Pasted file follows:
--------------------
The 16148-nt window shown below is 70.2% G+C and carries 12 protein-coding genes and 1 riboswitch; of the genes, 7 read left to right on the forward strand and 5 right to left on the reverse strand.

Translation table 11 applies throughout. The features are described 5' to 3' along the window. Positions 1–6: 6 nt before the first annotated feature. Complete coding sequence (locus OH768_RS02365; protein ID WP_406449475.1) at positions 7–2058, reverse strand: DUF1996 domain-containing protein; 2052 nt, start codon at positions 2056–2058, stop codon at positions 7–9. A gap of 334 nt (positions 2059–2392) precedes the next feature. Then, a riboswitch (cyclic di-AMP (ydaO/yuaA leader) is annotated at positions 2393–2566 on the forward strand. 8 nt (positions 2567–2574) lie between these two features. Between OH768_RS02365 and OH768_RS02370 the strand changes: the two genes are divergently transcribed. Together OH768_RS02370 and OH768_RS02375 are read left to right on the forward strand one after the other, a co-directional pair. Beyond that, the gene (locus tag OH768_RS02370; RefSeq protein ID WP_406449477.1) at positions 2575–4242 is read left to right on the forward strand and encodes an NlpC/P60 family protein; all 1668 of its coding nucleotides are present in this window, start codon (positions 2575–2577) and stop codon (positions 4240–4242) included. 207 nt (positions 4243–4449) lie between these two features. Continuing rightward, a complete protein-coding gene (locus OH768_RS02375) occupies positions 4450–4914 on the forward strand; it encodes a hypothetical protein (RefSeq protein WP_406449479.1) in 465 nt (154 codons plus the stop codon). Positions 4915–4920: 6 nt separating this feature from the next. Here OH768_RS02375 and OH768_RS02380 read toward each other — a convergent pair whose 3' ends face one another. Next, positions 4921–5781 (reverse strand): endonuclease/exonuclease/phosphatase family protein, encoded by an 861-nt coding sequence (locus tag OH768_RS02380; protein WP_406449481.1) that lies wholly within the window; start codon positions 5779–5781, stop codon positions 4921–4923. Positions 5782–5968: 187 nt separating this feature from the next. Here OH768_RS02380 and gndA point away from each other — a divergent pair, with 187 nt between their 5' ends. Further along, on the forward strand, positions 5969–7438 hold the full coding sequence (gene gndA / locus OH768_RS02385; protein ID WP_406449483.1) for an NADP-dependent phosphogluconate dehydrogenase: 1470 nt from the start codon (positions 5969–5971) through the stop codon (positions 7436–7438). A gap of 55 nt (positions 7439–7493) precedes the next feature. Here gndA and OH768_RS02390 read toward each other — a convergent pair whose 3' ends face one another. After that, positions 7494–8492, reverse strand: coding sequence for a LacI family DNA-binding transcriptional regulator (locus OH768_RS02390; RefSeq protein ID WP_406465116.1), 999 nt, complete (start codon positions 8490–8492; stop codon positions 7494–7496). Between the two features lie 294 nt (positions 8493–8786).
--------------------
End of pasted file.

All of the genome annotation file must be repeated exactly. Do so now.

The 16148-nt window shown below is 70.2% G+C and carries 12 protein-coding genes and 1 riboswitch; of the genes, 7 read left to right on the forward strand and 5 right to left on the reverse strand.

Translation table 11 applies throughout. The features are described 5' to 3' along the window. Positions 1–6: 6 nt before the first annotated feature. Complete coding sequence (locus OH768_RS02365; protein ID WP_406449475.1) at positions 7–2058, reverse strand: DUF1996 domain-containing protein; 2052 nt, start codon at positions 2056–2058, stop codon at positions 7–9. A gap of 334 nt (positions 2059–2392) precedes the next feature. Then, a riboswitch (cyclic di-AMP (ydaO/yuaA leader) is annotated at positions 2393–2566 on the forward strand. 8 nt (positions 2567–2574) lie between these two features. Between OH768_RS02365 and OH768_RS02370 the strand changes: the two genes are divergently transcribed. Together OH768_RS02370 and OH768_RS02375 are read left to right on the forward strand one after the other, a co-directional pair. Beyond that, the gene (locus tag OH768_RS02370; RefSeq protein ID WP_406449477.1) at positions 2575–4242 is read left to right on the forward strand and encodes an NlpC/P60 family protein; all 1668 of its coding nucleotides are present in this window, start codon (positions 2575–2577) and stop codon (positions 4240–4242) included. 207 nt (positions 4243–4449) lie between these two features. Continuing rightward, a complete protein-coding gene (locus OH768_RS02375) occupies positions 4450–4914 on the forward strand; it encodes a hypothetical protein (RefSeq protein WP_406449479.1) in 465 nt (154 codons plus the stop codon). Positions 4915–4920: 6 nt separating this feature from the next. Here OH768_RS02375 and OH768_RS02380 read toward each other — a convergent pair whose 3' ends face one another. Next, positions 4921–5781 (reverse strand): endonuclease/exonuclease/phosphatase family protein, encoded by an 861-nt coding sequence (locus tag OH768_RS02380; protein WP_406449481.1) that lies wholly within the window; start codon positions 5779–5781, stop codon positions 4921–4923. Positions 5782–5968: 187 nt separating this feature from the next. Here OH768_RS02380 and gndA point away from each other — a divergent pair, with 187 nt between their 5' ends. Further along, on the forward strand, positions 5969–7438 hold the full coding sequence (gene gndA / locus OH768_RS02385; protein ID WP_406449483.1) for an NADP-dependent phosphogluconate dehydrogenase: 1470 nt from the start codon (positions 5969–5971) through the stop codon (positions 7436–7438). A gap of 55 nt (positions 7439–7493) precedes the next feature. Here gndA and OH768_RS02390 read toward each other — a convergent pair whose 3' ends face one another. After that, positions 7494–8492, reverse strand: coding sequence for a LacI family DNA-binding transcriptional regulator (locus OH768_RS02390; RefSeq protein ID WP_406465116.1), 999 nt, complete (start codon positions 8490–8492; stop codon positions 7494–7496). Between the two features lie 294 nt (positions 8493–8786).